When you suffer with endometriosis, you will begin to realise that this chronic illness follows no rules or boundaries. Pains can be unexpected and your symptoms can change frequently. Pains can get worse at certain times of the month or be more persistent. Therefore, it is useful to maintain a pain diary. Recording your symptoms will help you and your doctor to identify if there are any patterns or triggers. It will also give you some insight into how you are impacted by endometriosis on a daily basis.
Here are FIVE things to record in a pain diary that will benefit your pain diagnosis and management.
- Pain Location - Where are you getting pain? If in your stomach, then what side? Are you having pains near your ovaries or around your belly button? What about in your lower back or legs? All details can help to pinpoint pain and work out the causes.
- Pain Types - Are you having sharp, shooting pains? Or is it more of a dull ache? A burning sensation? Twisting or pulling? These descriptive words will help you to notice patterns or changes.
- Pain Intensity - Some people find it helpful to record their pain scale rating. Usually on a chart from 0 - 10. Zero meaning no pain at all and ten being the worst pain imaginable.
- Medications - Along with the pain intensity, recording the medications you have taken can be useful. What have you taken? What dosage and when? Not only will it help by providing a visual reminder, but if the medications are not providing any relief, you may need to consult your doctor.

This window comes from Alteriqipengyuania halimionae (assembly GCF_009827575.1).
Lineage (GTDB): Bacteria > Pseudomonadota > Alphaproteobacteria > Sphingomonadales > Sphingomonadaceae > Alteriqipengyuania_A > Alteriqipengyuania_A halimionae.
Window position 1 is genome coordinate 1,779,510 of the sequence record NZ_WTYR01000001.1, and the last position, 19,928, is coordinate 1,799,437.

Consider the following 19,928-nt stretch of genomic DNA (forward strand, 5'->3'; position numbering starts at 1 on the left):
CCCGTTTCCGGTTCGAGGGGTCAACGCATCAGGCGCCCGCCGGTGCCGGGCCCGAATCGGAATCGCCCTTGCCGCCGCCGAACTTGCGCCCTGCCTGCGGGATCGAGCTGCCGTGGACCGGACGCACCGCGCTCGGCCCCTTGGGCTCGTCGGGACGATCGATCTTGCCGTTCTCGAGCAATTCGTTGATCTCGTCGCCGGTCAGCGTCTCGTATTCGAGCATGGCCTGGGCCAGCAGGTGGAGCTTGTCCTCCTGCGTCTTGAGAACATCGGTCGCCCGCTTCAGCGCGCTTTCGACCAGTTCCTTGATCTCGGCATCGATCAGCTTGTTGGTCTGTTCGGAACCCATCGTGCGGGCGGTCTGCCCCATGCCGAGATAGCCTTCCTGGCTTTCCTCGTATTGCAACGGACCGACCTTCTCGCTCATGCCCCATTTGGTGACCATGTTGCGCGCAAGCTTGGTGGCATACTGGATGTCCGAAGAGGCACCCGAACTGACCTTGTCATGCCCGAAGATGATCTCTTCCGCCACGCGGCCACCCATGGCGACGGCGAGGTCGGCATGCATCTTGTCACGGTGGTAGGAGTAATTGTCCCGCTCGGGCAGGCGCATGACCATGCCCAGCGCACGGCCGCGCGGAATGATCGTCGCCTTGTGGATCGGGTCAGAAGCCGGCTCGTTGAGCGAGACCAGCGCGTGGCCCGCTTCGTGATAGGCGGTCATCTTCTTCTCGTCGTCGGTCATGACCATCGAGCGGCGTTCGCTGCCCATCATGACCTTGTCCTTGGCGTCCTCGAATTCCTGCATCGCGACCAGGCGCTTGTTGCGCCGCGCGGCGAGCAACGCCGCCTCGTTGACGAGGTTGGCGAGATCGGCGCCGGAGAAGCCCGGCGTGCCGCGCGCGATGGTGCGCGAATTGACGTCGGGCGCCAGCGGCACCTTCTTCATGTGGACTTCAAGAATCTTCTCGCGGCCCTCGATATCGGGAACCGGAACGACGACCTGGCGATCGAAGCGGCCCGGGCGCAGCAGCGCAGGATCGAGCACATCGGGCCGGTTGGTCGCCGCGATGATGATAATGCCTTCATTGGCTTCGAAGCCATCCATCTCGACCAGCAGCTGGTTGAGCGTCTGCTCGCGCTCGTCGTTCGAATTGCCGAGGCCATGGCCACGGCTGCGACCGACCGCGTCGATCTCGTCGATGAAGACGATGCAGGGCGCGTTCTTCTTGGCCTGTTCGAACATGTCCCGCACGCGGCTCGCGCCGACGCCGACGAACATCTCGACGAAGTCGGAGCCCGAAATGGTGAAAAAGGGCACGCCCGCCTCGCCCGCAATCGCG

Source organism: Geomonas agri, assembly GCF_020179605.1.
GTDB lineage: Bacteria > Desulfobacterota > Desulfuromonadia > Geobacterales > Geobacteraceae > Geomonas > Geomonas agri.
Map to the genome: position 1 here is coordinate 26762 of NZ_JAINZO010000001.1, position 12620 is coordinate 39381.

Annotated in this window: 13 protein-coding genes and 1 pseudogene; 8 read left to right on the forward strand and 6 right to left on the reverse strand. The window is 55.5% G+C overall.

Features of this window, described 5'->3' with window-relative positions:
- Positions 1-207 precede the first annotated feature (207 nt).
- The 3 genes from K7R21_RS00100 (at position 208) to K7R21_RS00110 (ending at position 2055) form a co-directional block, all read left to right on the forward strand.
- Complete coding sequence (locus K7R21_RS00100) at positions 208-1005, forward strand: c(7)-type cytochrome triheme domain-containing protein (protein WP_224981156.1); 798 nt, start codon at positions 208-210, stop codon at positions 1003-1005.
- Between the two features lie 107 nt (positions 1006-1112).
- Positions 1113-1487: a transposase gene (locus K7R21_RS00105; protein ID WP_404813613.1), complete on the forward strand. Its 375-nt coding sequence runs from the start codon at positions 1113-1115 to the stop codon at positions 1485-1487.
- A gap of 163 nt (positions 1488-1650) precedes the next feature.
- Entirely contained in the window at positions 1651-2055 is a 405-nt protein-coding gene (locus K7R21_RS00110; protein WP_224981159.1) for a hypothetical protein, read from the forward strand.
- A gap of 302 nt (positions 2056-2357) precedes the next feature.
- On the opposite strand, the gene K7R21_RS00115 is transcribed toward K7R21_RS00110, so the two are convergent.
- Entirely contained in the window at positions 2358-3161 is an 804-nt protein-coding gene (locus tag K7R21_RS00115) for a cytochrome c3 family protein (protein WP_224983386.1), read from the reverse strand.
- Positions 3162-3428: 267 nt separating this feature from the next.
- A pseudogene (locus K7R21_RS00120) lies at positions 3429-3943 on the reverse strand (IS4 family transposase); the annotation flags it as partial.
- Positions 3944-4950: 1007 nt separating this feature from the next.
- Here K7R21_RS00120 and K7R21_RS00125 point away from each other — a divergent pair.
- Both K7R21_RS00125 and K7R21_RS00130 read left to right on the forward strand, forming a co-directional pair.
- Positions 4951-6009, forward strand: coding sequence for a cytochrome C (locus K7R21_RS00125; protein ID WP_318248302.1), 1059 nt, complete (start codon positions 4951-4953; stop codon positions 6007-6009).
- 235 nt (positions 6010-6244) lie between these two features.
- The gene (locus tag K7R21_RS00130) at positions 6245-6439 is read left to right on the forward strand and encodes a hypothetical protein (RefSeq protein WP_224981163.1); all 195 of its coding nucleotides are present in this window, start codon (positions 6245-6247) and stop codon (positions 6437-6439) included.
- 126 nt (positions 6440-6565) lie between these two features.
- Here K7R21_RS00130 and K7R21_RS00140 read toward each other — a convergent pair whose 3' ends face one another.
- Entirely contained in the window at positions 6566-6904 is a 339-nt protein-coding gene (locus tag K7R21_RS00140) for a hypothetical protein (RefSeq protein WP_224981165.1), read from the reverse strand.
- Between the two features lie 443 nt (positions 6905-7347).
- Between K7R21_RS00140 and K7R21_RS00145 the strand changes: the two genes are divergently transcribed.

- Triggers - Have you noticed that your pain flares up whilst doing certain activities? Does standing for a substantial length of time worsen it? Do you get pain during intercourse? Any pain from bowel movements? Or do you notice your pain more at certain times of the day? Do your pains increase in the morning, night, or afternoon?
You can keep a pain diary in any format that suits you. I use a personal journal and write down my information before I go to bed each night. You could use a free printable pain diary available from NPS Medicinewise or record your results online. There are also some useful phone apps available to update your pain diary wherever you are, including one named Catch My Pain which is available for IPhone and Android.
If you think of other important factors to include in a pain diary, or useful applications/websites you use to do this - please leave them in the comment box below!